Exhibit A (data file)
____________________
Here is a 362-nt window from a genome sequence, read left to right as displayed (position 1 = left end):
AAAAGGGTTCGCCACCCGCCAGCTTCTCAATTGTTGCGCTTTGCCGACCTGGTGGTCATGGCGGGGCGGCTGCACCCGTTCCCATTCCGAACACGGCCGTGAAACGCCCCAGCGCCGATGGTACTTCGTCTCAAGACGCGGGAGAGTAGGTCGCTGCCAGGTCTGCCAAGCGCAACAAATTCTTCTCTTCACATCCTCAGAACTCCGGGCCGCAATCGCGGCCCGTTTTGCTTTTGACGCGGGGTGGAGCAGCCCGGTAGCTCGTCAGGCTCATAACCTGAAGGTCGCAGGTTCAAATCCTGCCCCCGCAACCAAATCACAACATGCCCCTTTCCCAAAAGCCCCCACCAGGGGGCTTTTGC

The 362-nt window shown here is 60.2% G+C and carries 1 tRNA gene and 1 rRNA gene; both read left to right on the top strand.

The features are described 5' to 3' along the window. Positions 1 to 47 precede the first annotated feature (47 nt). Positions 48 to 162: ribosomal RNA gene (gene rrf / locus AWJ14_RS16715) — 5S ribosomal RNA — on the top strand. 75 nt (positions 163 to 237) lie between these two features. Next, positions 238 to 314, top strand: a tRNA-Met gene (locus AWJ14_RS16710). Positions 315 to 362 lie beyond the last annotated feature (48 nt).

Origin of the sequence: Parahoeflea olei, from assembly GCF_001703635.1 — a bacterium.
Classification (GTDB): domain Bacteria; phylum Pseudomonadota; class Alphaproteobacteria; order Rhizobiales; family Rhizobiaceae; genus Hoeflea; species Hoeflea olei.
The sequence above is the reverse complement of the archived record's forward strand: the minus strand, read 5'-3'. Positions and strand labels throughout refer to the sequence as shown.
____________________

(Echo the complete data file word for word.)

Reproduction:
Here is a 362-nt window from a genome sequence, read left to right as displayed (position 1 = left end):
AAAAGGGTTCGCCACCCGCCAGCTTCTCAATTGTTGCGCTTTGCCGACCTGGTGGTCATGGCGGGGCGGCTGCACCCGTTCCCATTCCGAACACGGCCGTGAAACGCCCCAGCGCCGATGGTACTTCGTCTCAAGACGCGGGAGAGTAGGTCGCTGCCAGGTCTGCCAAGCGCAACAAATTCTTCTCTTCACATCCTCAGAACTCCGGGCCGCAATCGCGGCCCGTTTTGCTTTTGACGCGGGGTGGAGCAGCCCGGTAGCTCGTCAGGCTCATAACCTGAAGGTCGCAGGTTCAAATCCTGCCCCCGCAACCAAATCACAACATGCCCCTTTCCCAAAAGCCCCCACCAGGGGGCTTTTGC

The 362-nt window shown here is 60.2% G+C and carries 1 tRNA gene and 1 rRNA gene; both read left to right on the top strand.

The features are described 5' to 3' along the window. Positions 1 to 47 precede the first annotated feature (47 nt). Positions 48 to 162: ribosomal RNA gene (gene rrf / locus AWJ14_RS16715) — 5S ribosomal RNA — on the top strand. 75 nt (positions 163 to 237) lie between these two features. Next, positions 238 to 314, top strand: a tRNA-Met gene (locus AWJ14_RS16710). Positions 315 to 362 lie beyond the last annotated feature (48 nt).

Origin of the sequence: Parahoeflea olei, from assembly GCF_001703635.1 — a bacterium.
Classification (GTDB): domain Bacteria; phylum Pseudomonadota; class Alphaproteobacteria; order Rhizobiales; family Rhizobiaceae; genus Hoeflea; species Hoeflea olei.
The sequence above is the reverse complement of the archived record's forward strand: the minus strand, read 5'-3'. Positions and strand labels throughout refer to the sequence as shown.